Anglicans can become Catholic via the ordinary means. Of what importance is your Anglican patrimony in this decision to join the Ordinariate?

Parkes: I can understand that some Catholics might be concerned that, like im­migrants to a country who don’t let themselves be assimilated into the culture of that country, we Ordinariate Catholics might just stay in our enclaves, worship in Anglican ways, and never bother venturing out into the wider Catholic Church.  Let me reassure you that this will not be the case!

We are very eager to be part of and participate in the wider Catholic Church. We have already been trying different experiences. We were at Holy Cross Church in South Caulfield  for Divine Mercy Sunday, having said our Divine Mercy Novena in the days leading up to it. How wonderful it was to see the church so full, and so very many people availing themselves of the Sacrament of Reconciliation. (It’s great to think we’ll soon be worshipping at Holy Cross Church, as this is the Catholic Church in Melbourne designated for us to share with the local congregation there.)

To take the immigrant analogy a little further, the Catholic Church is very multicultural, and our little immigrant community has something to offer the wider Catholic Church, as I said earlier.

So it is important for us to be joining the Catholic Church through the Ordinariate.  Although an individual decision, we are doing it together, bringing our gifts, and doing our bit for the unity of the Church.

I understand you and your wife made a pilgrimage last year to Lourdes. How did visiting a Catholic shrine affect you personally?

Parkes: My wife and I were in Rome this time last year.  We thought that by that time the Ordinariate in Australia would have been erected and we would have been admitted to the Catholic Church. I had a conference in Europe and we felt we wanted to thank the Holy Father for his very gracious provision for us by attending his regular weekly general audience. We warmed to him greatly at the audience. We were fortunate to attend the Pallium Mass at St. Peter’s the following week (the 60th anniversary of Pope Benedict’s ordination to the priesthood) and we experienced all the pomp and grandeur of 40-plus new archbishops being presented with their pallia by the Holy Father.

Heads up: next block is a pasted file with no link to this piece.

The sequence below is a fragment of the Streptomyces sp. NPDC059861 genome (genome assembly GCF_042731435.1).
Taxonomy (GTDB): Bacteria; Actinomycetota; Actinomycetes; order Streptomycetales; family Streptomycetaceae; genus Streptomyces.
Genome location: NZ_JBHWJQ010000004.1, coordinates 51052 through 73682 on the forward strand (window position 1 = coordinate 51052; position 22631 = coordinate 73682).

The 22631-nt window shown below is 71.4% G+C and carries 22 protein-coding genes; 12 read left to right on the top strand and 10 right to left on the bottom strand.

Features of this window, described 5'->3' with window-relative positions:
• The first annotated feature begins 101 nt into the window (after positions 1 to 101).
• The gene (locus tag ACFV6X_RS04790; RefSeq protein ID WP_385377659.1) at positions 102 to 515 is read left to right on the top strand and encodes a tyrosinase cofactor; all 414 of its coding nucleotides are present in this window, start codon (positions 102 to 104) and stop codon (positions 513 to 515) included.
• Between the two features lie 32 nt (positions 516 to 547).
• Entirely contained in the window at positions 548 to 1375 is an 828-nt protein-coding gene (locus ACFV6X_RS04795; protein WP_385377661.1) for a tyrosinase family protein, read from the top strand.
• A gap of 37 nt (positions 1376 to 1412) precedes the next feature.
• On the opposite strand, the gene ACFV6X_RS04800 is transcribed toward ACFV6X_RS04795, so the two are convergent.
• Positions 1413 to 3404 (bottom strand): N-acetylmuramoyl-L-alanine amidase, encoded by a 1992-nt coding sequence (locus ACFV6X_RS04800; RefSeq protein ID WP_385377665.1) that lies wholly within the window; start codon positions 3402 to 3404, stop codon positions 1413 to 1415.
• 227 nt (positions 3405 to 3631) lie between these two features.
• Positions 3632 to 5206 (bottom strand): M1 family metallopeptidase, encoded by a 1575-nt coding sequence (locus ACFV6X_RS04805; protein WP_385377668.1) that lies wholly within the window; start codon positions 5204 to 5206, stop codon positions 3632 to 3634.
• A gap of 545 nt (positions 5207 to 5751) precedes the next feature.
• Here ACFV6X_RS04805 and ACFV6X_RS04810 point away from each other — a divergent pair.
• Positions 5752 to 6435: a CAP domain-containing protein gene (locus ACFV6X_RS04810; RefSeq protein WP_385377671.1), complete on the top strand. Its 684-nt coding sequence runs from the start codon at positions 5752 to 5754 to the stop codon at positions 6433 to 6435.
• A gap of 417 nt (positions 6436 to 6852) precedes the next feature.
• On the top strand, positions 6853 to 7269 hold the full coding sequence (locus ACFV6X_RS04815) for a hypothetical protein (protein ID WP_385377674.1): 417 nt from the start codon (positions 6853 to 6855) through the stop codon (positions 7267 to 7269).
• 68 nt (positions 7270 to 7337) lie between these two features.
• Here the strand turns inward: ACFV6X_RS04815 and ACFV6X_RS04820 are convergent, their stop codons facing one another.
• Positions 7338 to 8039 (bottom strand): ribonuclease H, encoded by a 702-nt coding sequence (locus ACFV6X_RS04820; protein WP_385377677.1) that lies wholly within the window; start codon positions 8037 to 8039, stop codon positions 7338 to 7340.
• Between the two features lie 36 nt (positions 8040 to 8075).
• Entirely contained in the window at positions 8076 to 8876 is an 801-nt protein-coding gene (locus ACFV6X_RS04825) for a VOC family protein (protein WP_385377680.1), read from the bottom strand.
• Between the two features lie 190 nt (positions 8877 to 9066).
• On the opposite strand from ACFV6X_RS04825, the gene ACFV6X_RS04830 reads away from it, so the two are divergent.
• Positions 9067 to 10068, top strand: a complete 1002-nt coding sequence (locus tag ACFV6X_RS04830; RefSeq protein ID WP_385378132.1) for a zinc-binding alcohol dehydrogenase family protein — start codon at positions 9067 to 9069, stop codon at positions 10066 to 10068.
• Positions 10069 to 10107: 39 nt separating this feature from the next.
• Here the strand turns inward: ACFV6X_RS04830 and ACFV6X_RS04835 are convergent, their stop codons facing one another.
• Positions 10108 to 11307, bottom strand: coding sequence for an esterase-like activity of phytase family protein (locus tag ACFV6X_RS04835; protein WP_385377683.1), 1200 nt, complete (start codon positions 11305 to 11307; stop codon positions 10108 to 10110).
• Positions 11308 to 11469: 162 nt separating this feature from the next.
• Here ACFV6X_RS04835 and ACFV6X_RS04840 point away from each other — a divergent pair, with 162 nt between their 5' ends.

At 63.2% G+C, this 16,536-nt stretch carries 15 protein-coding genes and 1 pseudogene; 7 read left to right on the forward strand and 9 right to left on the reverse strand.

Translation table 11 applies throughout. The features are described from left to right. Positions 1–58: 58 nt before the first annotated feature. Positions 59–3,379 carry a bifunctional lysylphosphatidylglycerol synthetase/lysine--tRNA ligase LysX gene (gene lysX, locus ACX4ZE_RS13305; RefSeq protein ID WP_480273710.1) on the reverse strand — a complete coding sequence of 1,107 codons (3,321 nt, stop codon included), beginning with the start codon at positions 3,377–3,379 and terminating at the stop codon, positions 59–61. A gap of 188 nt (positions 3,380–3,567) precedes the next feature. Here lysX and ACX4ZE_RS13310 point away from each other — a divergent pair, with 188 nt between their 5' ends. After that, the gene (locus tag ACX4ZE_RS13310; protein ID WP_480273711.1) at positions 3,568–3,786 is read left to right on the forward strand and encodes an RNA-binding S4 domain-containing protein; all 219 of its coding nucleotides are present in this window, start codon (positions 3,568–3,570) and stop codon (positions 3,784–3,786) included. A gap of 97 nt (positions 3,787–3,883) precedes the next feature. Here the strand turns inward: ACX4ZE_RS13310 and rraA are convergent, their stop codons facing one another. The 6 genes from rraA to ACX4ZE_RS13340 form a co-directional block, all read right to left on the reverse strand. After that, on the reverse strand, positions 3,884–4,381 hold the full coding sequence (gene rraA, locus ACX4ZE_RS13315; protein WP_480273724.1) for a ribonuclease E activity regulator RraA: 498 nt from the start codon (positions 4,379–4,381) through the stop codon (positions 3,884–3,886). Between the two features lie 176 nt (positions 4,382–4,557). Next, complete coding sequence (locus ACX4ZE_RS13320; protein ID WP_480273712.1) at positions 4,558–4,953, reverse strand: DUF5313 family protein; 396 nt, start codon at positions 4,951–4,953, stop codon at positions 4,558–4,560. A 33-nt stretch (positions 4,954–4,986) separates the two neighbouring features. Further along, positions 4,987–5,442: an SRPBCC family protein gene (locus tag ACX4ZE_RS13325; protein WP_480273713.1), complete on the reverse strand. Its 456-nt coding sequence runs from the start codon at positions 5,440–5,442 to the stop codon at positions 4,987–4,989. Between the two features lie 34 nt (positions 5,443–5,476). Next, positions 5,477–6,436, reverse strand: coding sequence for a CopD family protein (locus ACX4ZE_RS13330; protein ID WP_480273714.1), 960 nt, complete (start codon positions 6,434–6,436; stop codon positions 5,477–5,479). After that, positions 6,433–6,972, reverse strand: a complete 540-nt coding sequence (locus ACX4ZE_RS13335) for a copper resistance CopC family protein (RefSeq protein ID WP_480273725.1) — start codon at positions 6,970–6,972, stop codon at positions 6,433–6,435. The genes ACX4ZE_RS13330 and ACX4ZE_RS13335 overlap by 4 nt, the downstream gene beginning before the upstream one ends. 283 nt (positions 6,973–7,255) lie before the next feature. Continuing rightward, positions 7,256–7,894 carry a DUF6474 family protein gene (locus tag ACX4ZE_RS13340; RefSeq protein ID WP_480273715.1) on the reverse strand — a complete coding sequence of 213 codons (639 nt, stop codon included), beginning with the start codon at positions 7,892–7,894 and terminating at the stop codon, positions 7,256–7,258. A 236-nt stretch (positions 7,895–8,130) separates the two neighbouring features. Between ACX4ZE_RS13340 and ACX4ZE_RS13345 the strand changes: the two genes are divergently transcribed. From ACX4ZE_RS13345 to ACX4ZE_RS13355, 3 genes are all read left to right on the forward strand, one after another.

In Rome, while I was praying one evening, I felt that the Lord was telling my wife and me to go to Lourdes. It seemed a strange thing, something I would not normally have thought of doing. I asked the Lord to confirm it to me the next day, and to my surprise, He did. (That’s another story, Andrew…)

So off we went to Lourdes. What a blessing it was to us!

On our first afternoon we were in the underground Basilica of Pius X when the procession of the Blessed Sacrament came in. The strong presence of our Lord was palpable, as we knelt in tearful adoration.

Later on in the evening Marian procession, holding our candles and singing with thousands of other pilgrims from many different countries, my wife and I looked at one another and thought, “We’ve come home.”

Where do you think the Ordinariate might be in about 10 years’ time?

Parkes: The sad thing for us Anglo-Catholics is that, be­fore the Ordinariate came along, our energies were almost en­tirely absorbed in staying alive and fending off absorption into an increasingly liberal Church. Now that we can relax, sure where we stand and not having to spend our days looking over our shoulders, we can get on with the real work the Lord intends for us to be involved in. Part of the Catholic culture is to be involved with the Lord’s work in practical ways. We really want to do this.

We have a real interest in schools and I believe we have a particular part to play there. I hope and trust we will be a vibrant part of the wider Catholic Church with our own particular ministry and grow from strength to strength.

It would be nice to think that in due course we might see some new vocations come out of the Ordinariate. Some folk from other parts of the Catholic Church might well find that they like our particular style of worship and join us.

So in about 10 years’ time I think the Ordinariate will be an integrated, growing part of the Catholic Church with its own cultural strengths and gifts, and practically participating in education, evangelization and other ministries.

As a specialized doctor, how does your religious faith influence your work, particularly when today health care professionals must confront a number of ethical dilemmas from a Christian perspective?

Parkes: My religious faith undergirds my work. Health and life come from the Lord, and it is only through His grace that doctors and others in the healing professions do their work.

Our faith confirms the preciousness of life, the dignity of individual people and the love that God has for everyone. Reliance on our Lord Jesus helps me through even potentially difficult situations.